This year I went with my sister for our trees.  The Mr. was working, as was Son #2.  Son #1 has his own tree to buy for his little family.  We were on our own, which was fine because there was just the two of us to discuss the purchases. I asked Son #2 if he wanted to go, but after he said he had to work on Saturday, and Sunday was out because a rain storm was expected, he told us we had better know what we were doing.  Oh, thanks alot!

Most of the trees were short this year. Most of them were not of the V shape I was looking for, and only the twelve foot trees had those pine needles I prefer.  Everyone at the store was eyeing the trees that did have good height so we had to keep saying "We're interested in these." We needed one tree for my house and one for my mom.

With our trees purchased, we move on to the guy who trims the trunk to fit the tree stand.  Thank goodness we had our stand with us or else we'd have to do that job at home, not fun. He trimmed both and left the stand attached to the second tree, hoisted them atop my car and tied them down. The tree stand was hovering over my car windshield, but the garden guy said it would not fall off.  I wasn't so sure about that, however.  No, no, it will be fine, he assured us.  We drove off for home. I forgot all about taking pictures of our adventure tree shopping!  That would have been fun to see in pictures.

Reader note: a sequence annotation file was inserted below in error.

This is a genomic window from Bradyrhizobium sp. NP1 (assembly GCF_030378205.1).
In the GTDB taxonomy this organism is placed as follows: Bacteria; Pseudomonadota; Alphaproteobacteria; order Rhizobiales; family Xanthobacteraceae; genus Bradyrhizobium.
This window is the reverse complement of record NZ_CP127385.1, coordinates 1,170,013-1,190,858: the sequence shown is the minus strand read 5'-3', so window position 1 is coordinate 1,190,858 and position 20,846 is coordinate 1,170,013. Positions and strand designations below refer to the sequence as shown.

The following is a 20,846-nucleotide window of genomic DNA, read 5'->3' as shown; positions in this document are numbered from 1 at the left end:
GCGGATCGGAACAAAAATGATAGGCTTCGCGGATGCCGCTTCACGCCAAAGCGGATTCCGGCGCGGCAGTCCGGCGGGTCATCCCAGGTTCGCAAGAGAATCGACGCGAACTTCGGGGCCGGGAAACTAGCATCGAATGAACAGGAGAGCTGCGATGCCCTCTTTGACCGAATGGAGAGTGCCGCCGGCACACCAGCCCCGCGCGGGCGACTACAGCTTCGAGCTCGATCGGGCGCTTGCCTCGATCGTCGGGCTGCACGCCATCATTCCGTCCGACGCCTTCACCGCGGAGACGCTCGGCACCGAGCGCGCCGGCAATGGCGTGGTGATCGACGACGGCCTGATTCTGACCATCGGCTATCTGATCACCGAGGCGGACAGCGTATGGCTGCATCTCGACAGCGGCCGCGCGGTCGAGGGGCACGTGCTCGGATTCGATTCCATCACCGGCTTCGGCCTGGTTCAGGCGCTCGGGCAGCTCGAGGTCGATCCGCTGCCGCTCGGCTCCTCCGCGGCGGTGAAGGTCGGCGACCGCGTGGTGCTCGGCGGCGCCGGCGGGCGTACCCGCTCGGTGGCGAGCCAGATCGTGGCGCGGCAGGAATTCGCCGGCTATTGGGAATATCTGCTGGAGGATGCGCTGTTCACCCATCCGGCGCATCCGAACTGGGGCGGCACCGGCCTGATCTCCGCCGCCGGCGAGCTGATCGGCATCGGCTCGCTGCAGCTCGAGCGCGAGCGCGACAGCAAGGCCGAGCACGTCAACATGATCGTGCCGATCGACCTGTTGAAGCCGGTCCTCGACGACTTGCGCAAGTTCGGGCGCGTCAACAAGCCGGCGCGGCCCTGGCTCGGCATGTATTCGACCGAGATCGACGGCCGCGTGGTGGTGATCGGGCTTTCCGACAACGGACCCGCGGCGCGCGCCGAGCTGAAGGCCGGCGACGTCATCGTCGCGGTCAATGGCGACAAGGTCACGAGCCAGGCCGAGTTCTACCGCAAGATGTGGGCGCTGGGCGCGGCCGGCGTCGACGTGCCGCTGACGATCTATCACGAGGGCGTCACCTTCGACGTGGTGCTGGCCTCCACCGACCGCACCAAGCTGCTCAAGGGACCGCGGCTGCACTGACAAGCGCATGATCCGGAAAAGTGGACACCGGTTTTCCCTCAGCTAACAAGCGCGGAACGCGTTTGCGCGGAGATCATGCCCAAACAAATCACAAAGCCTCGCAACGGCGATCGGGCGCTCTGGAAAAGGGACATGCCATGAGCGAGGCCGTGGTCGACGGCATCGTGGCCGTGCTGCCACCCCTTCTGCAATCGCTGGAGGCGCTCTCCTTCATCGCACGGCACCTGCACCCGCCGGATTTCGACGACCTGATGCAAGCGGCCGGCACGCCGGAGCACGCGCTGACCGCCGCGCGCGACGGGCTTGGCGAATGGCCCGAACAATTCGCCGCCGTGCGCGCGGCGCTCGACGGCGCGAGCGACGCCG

While I was driving, the tree stand was bouncing in front of my windshield. So my sister said we should take a picture of it.  I don't know why it struck me as funny, but after she showed me the photo I couldn't stop laughing. We were driving and hysterically laughing. I had tears streaming down my face and we laughed all the way home.

Friday, December 10, 2010

Photos for Friday and the Latest Work